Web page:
What Does Quantum Mechanics Have to Do With Gravitational Forces?
Quantum Mechanics is a form of physics that deals with the subatomic level. It’s physics that puts all of our thoughts and actions back in time. Physics in the quantum level refers to the smallest particles of matter that exist in any universe.
Quantum mechanics is the branch of physics that attempts to understand the behavior of the smallest particles of matter. Quantum Mechanics isn’t a particular school of thought, but rather a unified theory. As opposed to Newtonian mechanics, which has three different systems of physics – kinetic, potential, and gravitational – quantum mechanics has only one system of physics – entanglement of two particles. The working theory behind it is that a particle will always be entangled with another.
At the microscopic level, a particle will be attracted to itself. This explains why light interacts so strongly with itself.
Light is made up of one photon (a particle) and an anti-particle called a photon anti-particle (an anti-particle). When a photon interacts with an anti-particle, it produces a quark (the subatomic particle that contains one proton and one electron), which then decay into an antiquark (the particle that contains two protons and two neutrons), which then decay into a gluon (an anti-quark that doesn’t contain any quarks).
Since everything is made up of matter, then if the matter isn’t completely trapped, then there will be a field that is there between the particles. This field is called the quantum vacuum. The more entangled the particles are, the greater the field, and the greater the gravitational pull.
With these gravitational fields, the particles have to obey the same static laws as the rest of the universe. For instance, they are moving along at the same speed and they are the same energy and so on.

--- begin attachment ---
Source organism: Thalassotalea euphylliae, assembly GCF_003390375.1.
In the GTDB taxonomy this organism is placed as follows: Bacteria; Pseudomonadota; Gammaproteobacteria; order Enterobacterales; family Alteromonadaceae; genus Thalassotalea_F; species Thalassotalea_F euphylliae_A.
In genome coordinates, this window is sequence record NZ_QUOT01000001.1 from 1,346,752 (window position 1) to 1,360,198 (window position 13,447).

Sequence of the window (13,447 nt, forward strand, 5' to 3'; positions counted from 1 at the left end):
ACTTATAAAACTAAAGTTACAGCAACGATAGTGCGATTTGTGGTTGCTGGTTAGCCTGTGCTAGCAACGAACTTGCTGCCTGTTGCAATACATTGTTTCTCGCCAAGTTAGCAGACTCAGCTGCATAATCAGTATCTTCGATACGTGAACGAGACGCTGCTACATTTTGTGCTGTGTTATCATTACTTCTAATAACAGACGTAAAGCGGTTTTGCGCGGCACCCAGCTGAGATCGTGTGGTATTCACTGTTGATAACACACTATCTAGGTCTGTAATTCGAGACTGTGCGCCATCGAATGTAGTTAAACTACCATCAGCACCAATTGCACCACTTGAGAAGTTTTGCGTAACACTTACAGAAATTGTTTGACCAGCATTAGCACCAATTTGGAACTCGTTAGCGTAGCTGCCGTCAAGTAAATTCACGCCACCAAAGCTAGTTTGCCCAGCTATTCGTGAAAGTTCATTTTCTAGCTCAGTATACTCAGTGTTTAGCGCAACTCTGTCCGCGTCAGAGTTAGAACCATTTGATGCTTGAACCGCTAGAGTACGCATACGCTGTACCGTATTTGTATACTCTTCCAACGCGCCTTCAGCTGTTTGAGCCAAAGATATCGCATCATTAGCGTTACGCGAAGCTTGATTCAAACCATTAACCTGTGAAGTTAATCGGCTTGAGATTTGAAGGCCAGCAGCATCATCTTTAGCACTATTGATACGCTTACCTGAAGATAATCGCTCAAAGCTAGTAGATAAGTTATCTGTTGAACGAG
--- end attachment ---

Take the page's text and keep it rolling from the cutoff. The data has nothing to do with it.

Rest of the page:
However, with quantum mechanics, the probabilities of all these conditions vary by the quantum vacuum. This means that there are really two levels of probability. One is the level where we see the behavior of objects as they were when they were in the middle of a black hole, and the other is the one where the quantum vacuum is already there and we just don’t observe it.
In order to understand this better, remember that even though all probability levels exist, there are certain initial conditions where particles can occur. If the particle can happen in the initial state, then it won’t appear in the state it actually appears in. For instance, the gluon is part of the quantum vacuum.
When you apply this to the gluon, it would seem to follow that it has no place in the initial state because it has already appeared in the final state. How can it possibly come from the original state? The answer is that it will come from the quantum vacuum.
Quantum mechanics in the initial state is the world we know it to be. There is no time, and the universe is constantly changing and changing constantly. When a gluon is observed, it will enter the initial state of the universe.
As the final state of the universe opens up, and it’s the quantum vacuum, it goes back and forth with the gluon. In order to make this very complex explanation simpler, we are going to focus on what it means for the gluon to change states.
Basically, when a gluon goes from being in the initial state to being in the final state, it is still present at the point where it left off. However, once it comes into the final state of the universe, it no longer exists in that point.